A majority of large long-haul, heavy-duty trucking fleet operators are turning thumbs down on liquefied natural gas (LNG) options for their vehicles, preliminary results from a survey by a logistics consulting firm for freight shippers showed Thursday.
NGI received an advance copy of a white paper by Pennsylvania-based PLS Logistics Services, which provides an Internet-based transportation platform for a network of trucking carriers nationally. PLS Logistics is about to release survey results in its white paper that generally indicates lukewarm interest among fleet operators for LNG-powered heavy duty trucks. PLS is focused on heavy industrial shipping, a sector viewed as a sweet spot by some for the LNG transportation fuel suppliers. It has more than 1,200 carriers in its network, representing some 1.5 million trucks, along with rail and barge companies.
PLS surveyed 100 industrial freight carriers' senior executives representing heavy industrial fleets of more than 50 vehicles. While LNG is considered ideal for long-haul, heavy-duty trucking, PLS said there are "unique characteristics" in the sector that challenge LNG adoption. The majority of the survey respondents (76.1%) were aware of LNG as a transportation fuel, but no one surveyed planned to purchase LNG vehicles this year.
About three-quarters (72%) of the respondents felt LNG technology "had limited adoption potential for industrial freight," the PLS survey found. In addition to the lack of a broad public refueling infrastructure, the heavy duty, long-haul trucks need higher horsepower (hp) and torque to handle heavy cargo weights, PLS said, noting that typical diesel engines used in heavy duty fleets are 450-550 hp and 1,600-1,800 torque, and "most LNG-powered engines fall short of this performance."
The chief of NGV America, a Washington, DC,-based trade group for natural gas and hydrogen transportation, blasted the survey for not including the major long-haul fleet operators, most of whom are turning to LNG in a big way. "We're selling natural gas trucks as fast as we can make them, so I don't know who they talked to in their survey," said President Richard Kolodziej.
The survey did not include many large fleet operators, such as UPS, FedEx, Dillion Transport and "a whole bunch of companies" that have announced large LNG truck purchases, he said. In addition, the issues of engine size and fueling infrastructure are being addressed.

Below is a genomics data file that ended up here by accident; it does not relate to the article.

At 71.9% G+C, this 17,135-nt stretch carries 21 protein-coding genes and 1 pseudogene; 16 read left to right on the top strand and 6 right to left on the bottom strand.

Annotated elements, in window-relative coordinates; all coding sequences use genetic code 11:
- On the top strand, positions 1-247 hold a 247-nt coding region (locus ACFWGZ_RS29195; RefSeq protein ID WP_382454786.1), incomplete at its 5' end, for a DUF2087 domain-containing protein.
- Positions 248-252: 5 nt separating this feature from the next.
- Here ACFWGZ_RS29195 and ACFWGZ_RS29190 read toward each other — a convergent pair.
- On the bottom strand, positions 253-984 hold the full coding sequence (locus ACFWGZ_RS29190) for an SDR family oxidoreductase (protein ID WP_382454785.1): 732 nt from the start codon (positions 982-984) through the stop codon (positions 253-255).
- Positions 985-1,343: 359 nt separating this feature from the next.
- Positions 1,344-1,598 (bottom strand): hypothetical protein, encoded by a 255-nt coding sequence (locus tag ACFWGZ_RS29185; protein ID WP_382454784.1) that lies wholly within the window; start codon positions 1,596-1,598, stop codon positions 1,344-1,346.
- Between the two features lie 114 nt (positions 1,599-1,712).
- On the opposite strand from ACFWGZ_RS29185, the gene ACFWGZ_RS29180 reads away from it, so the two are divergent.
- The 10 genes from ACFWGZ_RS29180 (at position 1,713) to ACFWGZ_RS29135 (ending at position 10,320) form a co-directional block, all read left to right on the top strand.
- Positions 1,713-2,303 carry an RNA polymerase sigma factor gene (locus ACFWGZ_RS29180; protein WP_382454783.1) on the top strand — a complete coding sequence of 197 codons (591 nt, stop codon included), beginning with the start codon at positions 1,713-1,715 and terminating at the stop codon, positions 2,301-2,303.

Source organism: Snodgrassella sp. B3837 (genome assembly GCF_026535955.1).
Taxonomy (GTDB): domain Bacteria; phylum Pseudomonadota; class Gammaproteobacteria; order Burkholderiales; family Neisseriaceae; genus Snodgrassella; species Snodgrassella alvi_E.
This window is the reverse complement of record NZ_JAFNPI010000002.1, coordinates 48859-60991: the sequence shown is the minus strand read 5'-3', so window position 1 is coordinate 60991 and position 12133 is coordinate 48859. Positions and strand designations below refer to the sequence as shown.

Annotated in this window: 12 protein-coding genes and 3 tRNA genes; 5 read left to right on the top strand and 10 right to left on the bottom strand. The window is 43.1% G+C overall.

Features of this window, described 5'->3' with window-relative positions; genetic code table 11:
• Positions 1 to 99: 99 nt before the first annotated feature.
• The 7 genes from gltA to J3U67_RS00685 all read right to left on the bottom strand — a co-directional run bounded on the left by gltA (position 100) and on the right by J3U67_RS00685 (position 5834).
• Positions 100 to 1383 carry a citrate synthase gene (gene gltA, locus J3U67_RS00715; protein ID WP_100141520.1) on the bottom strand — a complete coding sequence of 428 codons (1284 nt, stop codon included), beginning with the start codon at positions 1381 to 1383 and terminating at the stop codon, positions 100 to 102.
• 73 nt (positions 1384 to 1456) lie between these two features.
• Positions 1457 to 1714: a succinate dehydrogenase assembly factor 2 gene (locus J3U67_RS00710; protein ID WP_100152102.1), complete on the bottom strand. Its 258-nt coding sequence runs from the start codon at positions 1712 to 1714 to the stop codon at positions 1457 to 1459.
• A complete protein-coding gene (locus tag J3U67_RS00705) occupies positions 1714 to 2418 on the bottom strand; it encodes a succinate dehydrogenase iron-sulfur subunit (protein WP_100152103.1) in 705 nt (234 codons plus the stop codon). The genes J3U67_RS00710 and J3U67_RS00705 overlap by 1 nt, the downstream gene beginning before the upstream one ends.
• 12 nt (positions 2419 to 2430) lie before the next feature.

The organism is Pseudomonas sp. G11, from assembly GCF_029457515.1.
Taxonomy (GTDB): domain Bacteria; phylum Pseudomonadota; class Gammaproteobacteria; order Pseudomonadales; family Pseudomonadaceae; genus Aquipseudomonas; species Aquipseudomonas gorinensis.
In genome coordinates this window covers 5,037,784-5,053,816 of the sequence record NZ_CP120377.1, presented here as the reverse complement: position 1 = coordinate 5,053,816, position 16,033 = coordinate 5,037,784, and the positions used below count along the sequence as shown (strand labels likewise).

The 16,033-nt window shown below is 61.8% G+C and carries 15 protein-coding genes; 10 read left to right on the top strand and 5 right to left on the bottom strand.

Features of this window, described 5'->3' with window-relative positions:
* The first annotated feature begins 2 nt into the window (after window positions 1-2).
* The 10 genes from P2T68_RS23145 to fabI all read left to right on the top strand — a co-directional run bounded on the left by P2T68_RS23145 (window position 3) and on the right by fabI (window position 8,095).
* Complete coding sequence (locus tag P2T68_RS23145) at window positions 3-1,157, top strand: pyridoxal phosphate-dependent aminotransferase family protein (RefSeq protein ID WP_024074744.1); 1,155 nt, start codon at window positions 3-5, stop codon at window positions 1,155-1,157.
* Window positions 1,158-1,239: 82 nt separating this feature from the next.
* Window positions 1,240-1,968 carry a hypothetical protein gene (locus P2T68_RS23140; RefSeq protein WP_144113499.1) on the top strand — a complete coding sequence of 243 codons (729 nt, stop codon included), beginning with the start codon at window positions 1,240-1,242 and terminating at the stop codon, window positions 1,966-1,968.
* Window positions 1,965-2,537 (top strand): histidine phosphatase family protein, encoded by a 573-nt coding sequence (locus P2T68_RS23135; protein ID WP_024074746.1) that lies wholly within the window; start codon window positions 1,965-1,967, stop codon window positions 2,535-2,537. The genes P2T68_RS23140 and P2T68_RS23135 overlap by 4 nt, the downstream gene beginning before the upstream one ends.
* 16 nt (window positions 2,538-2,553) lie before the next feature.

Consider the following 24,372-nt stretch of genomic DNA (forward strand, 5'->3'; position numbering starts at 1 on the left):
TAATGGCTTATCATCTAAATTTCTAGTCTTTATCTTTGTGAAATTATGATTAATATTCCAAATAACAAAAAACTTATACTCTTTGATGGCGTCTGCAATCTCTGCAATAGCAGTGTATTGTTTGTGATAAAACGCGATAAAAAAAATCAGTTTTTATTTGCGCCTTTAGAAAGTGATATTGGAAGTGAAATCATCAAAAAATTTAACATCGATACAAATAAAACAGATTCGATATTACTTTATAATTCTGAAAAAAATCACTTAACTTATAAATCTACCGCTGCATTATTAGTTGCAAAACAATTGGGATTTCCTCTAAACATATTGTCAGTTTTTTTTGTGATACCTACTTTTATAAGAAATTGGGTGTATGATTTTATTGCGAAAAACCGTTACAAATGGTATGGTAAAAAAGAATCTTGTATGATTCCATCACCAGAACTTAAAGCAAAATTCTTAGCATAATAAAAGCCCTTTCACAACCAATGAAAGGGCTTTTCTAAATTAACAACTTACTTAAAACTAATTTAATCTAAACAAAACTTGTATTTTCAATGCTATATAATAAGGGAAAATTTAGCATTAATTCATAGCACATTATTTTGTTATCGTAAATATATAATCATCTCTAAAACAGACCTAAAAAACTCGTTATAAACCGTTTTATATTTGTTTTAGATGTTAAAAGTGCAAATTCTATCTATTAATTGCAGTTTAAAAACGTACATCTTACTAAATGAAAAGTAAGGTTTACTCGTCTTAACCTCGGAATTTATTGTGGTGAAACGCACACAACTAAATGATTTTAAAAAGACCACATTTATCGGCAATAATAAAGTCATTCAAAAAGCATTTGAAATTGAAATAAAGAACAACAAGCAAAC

Bruce Russell, the spokesperson for natural gas fuel and fueling infrastructure provider, Seal Beach, CA-based Clean Energy Fuels Corp. told NGI Wednesday that UPS and CR England have opened a new truck fueling station in Las Vegas. He also noted that in addition to about 1,200 natural gas-powered trucks that are serving the adjacent ports of Los Angeles and Long Beach -- the nation's busiest -- "many other fleets are testing and planning deployment pending fuel availability in their corridors," he said.
Clean Energy in recent weeks has published a list of several major trucking companies switching to LNG or other natural gas-fueled vehicles. "We have more than 100 nondisclosure agreements with shippers and truckers sharing information so we can mutually plan station locations and corridors," said Russell, however, did not say how many are long-haul shippers.
As the PLS Logistics white paper pointed out, compressed natural gas (CNG) vehicles are appropriate for smaller "return-to-base" vehicles like school buses, garbage trucks and local delivery trucks. "LNG vehicles, because of their increased range, are currently a better option for long-haul, heavy duty trucking."
There are some specialty environments that attract LNG for transportation, however, as evidenced by a water service provider in the oil/gas patch. Heckmann Water Resources (HWR) has made a big bet on the emerging market for LNG truck transportation, last year ordering 200 LNG trucks for its operations, which include providing water for drilling operations and using mobile LNG fueling stations throughout the U.S. shale plays. HWR's trucks are being built by Peterbilt Motors Corp. of Denton, TX, using Westport HD Systems from Westport Innovations Inc. of Vancouver, BC.
The PLS survey noted that Westport HD LNG engines fit "the lower end of the power requirement." The PLS survey also noted that carriers don't feel under any pressure from customers to move toward cleaner LNG vehicles. Among the barriers for adoption of LNG, the survey respondents (53.6%) leading obstacle was "inadequacy of the LNG refueling infrastructure."
Frost & Sullivan, a national research/consulting firm, selected HWR for its "2011 Award for Green Excellence," noting that its LNG truck order was much larger than any other major private North American fleet operators. Earlier HWR had announced that it made a deal with Canadian-based Encana Corp. to be its exclusive supplier of LNG for the burgeoning fleet that is be filled out with natural gas-powered trucks by the end of this year.
In announcing its award to HWR, Frost & Sullivan (F&S) acknowledged that "lack of sufficient LNG fueling infrastructure" for major commercial fleets has been the biggest obstacle to wider adoption. "The natural gas vehicle market is still in its early stages, as such, any fleets that take an early adopter stance by placing large orders serve to support vehicle manufacturers and the related systems and components suppliers in driving sufficient sales to start regular production," said F&S's Sandeep Kar, commercial vehicle research global director.
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